Duchy Originals, the organic food brand established by Prince Charles, is believed to be on the brink of a dramatic range review that could result in a significant cut in the number of products sold under the brand.

Suppliers have told The Grocer they believe Duchy is planning to slash the range of products it offers as part of a wider strategic review of the business implemented by new management.

The first casualty has been sausage supplier Cranswick Country Foods. Duchy is cutting the number of pork suppliers it uses from three to two, meaning Cranswick will stop supplying Duchy from the end of April.

It will continue to source pork from Denhay Farms and Hygrade Foods.

Duchy refused to confirm or deny any plans to rationalise its product range, or to reduce its supplier base further. In a statement, it said: "We continually review our product range and producer partners to ensure we offer the best range of products to suit the market."

Duchy Originals group chief executive Andrew Baker, who joined in September, added: "Following a comprehensive strategic review of our business, we have decided to rationalise our organic and free-range pork supply base. This will maximise efficiencies and improve our ability to anticipate and supply consumer demand."

However, Bernard Hogarth, chief executive of Cranswick's food business, said he understood Duchy was "doing a fairly extensive product review to go down to its core competency".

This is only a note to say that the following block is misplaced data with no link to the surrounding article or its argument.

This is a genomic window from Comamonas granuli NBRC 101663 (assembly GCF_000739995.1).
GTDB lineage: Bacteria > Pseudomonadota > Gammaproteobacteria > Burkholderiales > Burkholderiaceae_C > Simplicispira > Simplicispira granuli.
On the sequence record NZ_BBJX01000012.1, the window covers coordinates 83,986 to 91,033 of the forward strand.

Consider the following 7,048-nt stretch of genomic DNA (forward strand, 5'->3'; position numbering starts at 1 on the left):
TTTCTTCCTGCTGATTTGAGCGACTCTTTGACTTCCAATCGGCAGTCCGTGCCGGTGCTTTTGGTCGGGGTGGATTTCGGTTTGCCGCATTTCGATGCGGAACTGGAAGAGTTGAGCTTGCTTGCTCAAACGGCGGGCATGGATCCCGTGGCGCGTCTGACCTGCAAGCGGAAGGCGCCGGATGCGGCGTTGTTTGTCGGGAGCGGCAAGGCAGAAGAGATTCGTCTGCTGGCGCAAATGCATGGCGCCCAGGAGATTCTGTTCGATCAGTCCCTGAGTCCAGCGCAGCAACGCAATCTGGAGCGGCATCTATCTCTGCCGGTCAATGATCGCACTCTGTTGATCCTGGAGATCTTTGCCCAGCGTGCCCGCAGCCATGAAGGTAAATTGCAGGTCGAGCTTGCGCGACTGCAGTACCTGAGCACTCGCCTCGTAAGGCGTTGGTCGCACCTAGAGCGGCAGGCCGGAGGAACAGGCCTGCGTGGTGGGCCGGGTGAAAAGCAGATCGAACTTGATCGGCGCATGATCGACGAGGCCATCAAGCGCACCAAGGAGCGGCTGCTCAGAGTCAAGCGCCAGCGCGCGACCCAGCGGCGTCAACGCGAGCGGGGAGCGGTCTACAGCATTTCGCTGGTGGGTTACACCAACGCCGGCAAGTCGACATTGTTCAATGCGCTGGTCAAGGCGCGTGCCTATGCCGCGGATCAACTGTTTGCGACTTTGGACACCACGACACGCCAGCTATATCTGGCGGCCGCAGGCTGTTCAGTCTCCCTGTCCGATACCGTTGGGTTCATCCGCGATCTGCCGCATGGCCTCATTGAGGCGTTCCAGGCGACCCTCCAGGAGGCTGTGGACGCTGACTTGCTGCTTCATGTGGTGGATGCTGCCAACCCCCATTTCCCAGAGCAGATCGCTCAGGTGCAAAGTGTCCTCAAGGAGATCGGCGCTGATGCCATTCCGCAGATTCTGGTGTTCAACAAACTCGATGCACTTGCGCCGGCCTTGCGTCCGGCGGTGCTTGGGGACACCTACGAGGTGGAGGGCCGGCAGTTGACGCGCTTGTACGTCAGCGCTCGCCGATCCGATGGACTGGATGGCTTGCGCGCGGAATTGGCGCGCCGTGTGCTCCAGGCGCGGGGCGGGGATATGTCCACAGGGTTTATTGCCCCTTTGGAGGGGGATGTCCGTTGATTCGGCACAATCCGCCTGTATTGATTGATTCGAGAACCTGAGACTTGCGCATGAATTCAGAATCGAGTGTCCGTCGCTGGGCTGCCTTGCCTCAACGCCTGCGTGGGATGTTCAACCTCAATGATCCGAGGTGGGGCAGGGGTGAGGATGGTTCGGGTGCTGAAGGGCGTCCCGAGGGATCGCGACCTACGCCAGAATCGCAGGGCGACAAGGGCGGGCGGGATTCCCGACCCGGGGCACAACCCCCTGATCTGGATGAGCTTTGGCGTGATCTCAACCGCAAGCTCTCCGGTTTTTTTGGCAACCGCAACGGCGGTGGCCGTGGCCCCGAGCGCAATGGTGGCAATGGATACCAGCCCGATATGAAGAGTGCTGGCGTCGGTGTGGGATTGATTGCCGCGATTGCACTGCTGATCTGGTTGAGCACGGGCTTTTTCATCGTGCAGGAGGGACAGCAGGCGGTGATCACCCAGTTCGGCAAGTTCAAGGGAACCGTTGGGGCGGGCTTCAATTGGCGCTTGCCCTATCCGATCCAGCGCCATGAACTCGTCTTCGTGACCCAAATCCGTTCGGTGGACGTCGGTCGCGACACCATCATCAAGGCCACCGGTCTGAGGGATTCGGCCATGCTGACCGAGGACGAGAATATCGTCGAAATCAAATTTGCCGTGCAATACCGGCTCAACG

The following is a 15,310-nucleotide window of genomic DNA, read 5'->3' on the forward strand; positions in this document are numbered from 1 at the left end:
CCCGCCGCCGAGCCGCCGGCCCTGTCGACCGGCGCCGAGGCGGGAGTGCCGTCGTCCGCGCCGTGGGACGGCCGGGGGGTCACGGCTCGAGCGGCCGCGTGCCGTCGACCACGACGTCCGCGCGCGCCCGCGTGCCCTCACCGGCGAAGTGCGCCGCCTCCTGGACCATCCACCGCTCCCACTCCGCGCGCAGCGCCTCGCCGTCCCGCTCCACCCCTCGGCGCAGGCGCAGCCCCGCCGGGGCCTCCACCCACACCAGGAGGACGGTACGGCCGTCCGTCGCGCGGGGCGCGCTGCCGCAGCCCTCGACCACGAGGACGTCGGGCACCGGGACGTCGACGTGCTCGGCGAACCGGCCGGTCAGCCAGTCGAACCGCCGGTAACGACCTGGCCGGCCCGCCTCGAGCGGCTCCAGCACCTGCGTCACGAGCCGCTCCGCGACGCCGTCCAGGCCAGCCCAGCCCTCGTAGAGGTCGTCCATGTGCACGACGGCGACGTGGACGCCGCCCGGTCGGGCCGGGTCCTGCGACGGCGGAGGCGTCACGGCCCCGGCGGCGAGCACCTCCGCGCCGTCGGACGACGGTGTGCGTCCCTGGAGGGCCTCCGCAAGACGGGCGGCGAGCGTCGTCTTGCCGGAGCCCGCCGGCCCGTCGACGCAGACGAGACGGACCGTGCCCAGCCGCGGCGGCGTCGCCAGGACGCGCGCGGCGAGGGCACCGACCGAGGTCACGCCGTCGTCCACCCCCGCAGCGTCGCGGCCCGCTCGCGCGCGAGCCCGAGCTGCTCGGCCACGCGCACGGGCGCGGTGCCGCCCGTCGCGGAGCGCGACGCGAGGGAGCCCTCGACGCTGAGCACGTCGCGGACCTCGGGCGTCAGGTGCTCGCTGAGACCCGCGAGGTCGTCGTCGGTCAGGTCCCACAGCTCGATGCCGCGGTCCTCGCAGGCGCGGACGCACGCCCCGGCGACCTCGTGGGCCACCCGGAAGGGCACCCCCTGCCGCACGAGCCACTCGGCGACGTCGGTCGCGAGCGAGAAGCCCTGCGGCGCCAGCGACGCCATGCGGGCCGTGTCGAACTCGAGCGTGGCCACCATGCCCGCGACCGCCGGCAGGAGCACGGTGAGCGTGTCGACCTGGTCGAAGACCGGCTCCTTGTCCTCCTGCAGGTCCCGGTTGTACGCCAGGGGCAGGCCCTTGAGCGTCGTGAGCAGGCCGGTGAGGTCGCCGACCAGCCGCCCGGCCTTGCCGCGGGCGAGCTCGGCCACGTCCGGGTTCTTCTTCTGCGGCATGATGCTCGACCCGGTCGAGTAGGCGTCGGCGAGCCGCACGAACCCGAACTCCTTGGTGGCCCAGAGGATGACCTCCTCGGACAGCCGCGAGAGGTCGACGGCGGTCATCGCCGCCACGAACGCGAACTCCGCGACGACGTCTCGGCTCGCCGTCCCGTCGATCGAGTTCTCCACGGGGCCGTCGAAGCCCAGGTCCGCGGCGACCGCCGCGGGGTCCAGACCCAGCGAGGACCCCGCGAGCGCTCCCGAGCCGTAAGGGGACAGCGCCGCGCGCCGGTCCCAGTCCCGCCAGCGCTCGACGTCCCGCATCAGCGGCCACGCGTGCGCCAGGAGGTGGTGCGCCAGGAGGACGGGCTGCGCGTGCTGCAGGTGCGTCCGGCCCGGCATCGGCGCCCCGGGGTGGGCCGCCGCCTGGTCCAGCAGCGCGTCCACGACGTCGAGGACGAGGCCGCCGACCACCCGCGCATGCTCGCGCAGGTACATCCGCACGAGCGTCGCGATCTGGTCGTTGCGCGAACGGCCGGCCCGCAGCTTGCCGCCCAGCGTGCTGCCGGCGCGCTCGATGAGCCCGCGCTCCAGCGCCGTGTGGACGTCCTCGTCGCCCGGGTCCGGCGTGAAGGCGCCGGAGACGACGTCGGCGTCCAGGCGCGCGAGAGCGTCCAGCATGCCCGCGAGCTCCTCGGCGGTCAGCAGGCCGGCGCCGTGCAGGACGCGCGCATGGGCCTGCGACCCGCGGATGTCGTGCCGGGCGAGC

He added: "I am very disappointed, based on our commitment to Duchy for the past 12 years that it has ended like this."

Another supplier, also in the meat sector, said he believed Duchy was preparing to strip out a sizeable portion of its range, which currently includes 157 food and drink lines as well as some health and beauty products and garden tools.

Duchy products are sold in the major supermarkets, John Lewis, Booths, Boots and some independents.

It has also emerged Duchy plans to transfer the marketing of most of its products to its producer partners - changing the nature of the company from a supplier to little more than a licensing company.

This will apply to all Duchy products, with the exception of its bakery and sweet desserts, which will continue to be managed by the Duchy sales team.

Baker said this was a positive move for customers, producers and Duchy. "By passing responsibility for sales and retail promotion to our producers we can capitalise on their category expertise and maximise our operation capabilities," he said. "The shorter lines of communication between producer and customer will mean we can respond faster and more effectively to our customers' requirements."

The shift is part of the first stage of Duchy's long-term growth plan under a new-look senior management unveiled this week. Marketing director Richard Hogg has been appointed to the new role of operations director, while John Luck has joined as commercial director from Time Out.

Michael Bailey, financial controller, has been promoted to finance and IT director, while Robert McKinnon, currently a partner at Marakon Associates, will join as group development director next month.